After the Roman rule, Britain was invaded by tribes such as the Angles, Saxons and Jutes who brought Germanic influences to British art. Anglo-Saxon artwork features metalwork in the form of weapons and jewellery, ivory and bone carvings and also manuscript illumination and architecture. Anglo-Saxon art may be divided into two distinct periods, one before the Viking invasion of England in the 9th century (Insular art) and one after.
Insular art (Insular is derived from the Latin term 'insular' which means Island) began to emerge after the Roman rule and is noticeably different to the style of art found in the rest of Europe at this time. Typically, Insular art features in religious manuscripts produced by monasteries. Insular style is characterized by abstraction, linear patterns, motifs and colour. Examples of the Insular style of art includes the Book of Lindisfarne, Book of Kells, and also carved stone high crosses such as the Ruthwell Cross.
The Insular period came to an abrupt end by the start of the Viking invasions in the late 8th century. The Vikings closed or destroyed many monasteries in the north, and after the 8th century, finely illustrated Gospel books of the quality of Insular art are rarely found. King Alfred (r 871-899) fort the Vikings and held the back to a line running diagonally across middle England. held the Vikings back to a line running diagonally across the middle of England. The effects of the Vikings were felt until mid-10th century, when the monasteries were revived and interest in architecture grew strong.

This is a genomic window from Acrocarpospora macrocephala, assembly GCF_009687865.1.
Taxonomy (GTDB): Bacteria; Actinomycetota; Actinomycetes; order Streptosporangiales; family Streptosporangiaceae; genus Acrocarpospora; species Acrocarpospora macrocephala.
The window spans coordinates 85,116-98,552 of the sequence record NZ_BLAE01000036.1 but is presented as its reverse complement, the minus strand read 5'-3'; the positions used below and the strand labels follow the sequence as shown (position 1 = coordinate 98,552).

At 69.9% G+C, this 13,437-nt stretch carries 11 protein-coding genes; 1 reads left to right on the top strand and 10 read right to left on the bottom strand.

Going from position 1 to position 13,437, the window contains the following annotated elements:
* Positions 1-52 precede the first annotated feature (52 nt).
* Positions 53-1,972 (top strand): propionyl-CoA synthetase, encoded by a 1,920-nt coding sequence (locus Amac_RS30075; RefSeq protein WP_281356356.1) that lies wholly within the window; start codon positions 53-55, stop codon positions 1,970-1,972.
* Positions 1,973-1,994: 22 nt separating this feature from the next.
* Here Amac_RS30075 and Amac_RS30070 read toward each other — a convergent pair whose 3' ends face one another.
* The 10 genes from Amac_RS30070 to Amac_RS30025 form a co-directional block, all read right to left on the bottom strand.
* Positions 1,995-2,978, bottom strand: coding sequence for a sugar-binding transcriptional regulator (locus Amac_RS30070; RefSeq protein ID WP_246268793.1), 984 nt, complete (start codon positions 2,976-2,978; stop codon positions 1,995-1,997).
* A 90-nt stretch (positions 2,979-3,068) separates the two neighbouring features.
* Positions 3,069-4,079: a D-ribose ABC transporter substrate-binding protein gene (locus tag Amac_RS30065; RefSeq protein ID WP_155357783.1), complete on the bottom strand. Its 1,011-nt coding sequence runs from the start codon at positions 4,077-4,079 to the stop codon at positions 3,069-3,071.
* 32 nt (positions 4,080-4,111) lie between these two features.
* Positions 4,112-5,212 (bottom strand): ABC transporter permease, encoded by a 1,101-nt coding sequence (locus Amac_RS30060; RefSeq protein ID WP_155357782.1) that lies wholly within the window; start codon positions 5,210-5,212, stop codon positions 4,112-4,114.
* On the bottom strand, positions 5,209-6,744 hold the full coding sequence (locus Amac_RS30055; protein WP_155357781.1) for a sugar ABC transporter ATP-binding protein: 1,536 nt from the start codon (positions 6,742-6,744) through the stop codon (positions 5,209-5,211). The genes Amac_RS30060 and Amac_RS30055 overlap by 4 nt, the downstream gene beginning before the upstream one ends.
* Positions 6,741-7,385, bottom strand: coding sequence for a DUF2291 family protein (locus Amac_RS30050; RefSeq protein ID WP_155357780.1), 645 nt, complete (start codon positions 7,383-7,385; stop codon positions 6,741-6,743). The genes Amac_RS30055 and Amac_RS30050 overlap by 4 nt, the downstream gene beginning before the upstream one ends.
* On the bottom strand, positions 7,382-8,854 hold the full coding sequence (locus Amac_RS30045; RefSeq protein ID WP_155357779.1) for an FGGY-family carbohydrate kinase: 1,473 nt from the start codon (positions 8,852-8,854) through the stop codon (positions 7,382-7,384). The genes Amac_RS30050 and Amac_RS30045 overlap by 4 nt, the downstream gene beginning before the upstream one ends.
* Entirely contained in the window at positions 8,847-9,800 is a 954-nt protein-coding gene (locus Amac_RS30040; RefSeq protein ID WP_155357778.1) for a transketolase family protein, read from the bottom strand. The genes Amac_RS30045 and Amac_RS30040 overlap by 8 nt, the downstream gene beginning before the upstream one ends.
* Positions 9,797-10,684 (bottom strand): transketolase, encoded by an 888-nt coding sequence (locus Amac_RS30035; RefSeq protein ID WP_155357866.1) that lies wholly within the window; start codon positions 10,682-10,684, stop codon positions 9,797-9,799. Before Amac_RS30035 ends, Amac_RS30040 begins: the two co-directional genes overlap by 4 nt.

The production of Anglo Saxon artwork made of precious metals was brought to an end by the Norman Invasion in 1066. The Normans dis not appreciate the work of the Anglo Saxon artists and much was melted down and taken back to Normandy. Following the Norman invasion in 1066, churches were re-organises and monastic life blossomed once again. A range of intellectual activities were encouraged and ecclesiastic manuscripts were produced once more, although on the artistic scale of the pre-invasion, finely illustrated Gospel books.
Illumination in the Medieval period began to wane in the final phase of the Gothic period as wealthy benefactors began to commission works of art from artists based in Europe, notably Paris and Flanders. Stained glass windows also rose to prominence during this period - used in both the church to tell religious stories and to inspire, and also for secular purposes.